(Almost) Finished Rear Cabinets

Again another weekend of progress, It’s amazing how much you can actually get done when dedicating two full days to a build, at the same time however “haste makes waste” was definitely the theme of the weekend with one part cut incorrectly no less than 5 times.

Saturday saw the test fitting of the kitchen cabinets with the bench top. The back of the cabinets forms the dividing wall between the kitchen and the sleeping area and meets the curve roof at the top which requires the top of this panel to be cut to meet the roof profile.


At this point the bench mounts haven’t yet been glued to the underside of the bench and so clamps are required to stop the assembly rolling forward.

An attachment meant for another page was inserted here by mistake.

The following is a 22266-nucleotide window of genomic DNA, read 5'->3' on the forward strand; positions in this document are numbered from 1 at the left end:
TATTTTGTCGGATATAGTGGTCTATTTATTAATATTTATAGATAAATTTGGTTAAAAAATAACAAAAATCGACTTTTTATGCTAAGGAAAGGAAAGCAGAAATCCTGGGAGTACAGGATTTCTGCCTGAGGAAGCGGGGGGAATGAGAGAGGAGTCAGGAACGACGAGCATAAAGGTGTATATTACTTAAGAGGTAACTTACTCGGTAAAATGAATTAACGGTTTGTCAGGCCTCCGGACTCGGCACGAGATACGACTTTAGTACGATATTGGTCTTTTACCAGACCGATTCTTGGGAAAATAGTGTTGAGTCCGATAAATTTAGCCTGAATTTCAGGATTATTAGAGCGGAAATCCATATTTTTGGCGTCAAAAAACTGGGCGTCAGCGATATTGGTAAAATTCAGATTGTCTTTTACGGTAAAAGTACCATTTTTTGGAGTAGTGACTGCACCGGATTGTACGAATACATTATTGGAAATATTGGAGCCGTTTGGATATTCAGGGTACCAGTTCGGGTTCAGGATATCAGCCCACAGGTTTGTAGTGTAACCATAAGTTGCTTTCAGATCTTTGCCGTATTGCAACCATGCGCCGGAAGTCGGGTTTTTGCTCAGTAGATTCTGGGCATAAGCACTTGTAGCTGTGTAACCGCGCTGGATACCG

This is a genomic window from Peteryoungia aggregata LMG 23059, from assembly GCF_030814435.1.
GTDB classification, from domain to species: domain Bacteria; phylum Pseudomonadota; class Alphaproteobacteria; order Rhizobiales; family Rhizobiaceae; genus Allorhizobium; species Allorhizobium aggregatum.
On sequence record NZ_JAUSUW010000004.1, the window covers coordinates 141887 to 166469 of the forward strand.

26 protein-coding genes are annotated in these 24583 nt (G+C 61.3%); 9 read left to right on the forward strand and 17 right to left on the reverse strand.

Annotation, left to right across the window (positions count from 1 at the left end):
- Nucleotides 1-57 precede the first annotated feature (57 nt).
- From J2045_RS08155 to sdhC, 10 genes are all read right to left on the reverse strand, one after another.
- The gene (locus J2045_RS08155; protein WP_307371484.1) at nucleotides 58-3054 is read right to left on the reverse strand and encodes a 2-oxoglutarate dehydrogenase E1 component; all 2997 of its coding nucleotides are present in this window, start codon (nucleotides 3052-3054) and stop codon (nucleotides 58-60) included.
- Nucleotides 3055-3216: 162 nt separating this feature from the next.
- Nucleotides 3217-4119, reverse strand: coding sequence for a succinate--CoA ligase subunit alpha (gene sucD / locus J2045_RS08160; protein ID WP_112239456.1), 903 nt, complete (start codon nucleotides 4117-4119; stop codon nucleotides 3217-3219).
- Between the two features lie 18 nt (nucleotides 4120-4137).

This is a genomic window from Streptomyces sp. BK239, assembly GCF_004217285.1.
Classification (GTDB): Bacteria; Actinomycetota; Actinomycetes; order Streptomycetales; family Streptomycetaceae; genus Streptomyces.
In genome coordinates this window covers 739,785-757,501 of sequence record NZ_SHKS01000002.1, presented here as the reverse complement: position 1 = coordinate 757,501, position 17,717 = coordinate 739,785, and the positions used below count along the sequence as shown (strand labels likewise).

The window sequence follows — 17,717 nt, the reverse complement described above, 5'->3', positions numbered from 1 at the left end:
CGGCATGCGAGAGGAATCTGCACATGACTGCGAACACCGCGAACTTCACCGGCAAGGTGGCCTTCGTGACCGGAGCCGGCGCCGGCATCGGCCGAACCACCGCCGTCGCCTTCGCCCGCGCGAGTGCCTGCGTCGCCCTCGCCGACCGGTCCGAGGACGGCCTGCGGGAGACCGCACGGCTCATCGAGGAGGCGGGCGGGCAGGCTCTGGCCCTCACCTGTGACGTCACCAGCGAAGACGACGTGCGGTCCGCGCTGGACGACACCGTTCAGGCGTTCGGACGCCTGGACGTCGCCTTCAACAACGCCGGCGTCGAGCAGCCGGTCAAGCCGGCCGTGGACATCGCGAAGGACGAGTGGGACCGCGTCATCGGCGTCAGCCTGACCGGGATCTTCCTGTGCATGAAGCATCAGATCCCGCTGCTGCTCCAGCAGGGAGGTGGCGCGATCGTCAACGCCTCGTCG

On the inside the base for the interior cupboards then got inserted into the router slot in the back of the dividing  wall, braces were needed to support everything whilst trying to get it level.

Looking underneath the base you can see where the dividing wall meets the bench (joint held together with blue tape) and then the lower dividing wall (hinged) under the bench for the mattress to slide in and out of.


Currently there are slight gaps between the hinged portion of the wall and the outer walls / floor. This is so the hinged section can be opened regardless of any distortion of the walls / floor. A trim section will be put in here to help seal these gaps from the inside.


With the flap open there is a decent amount of room for the mattress to slide in and out, this will also help with cleaning.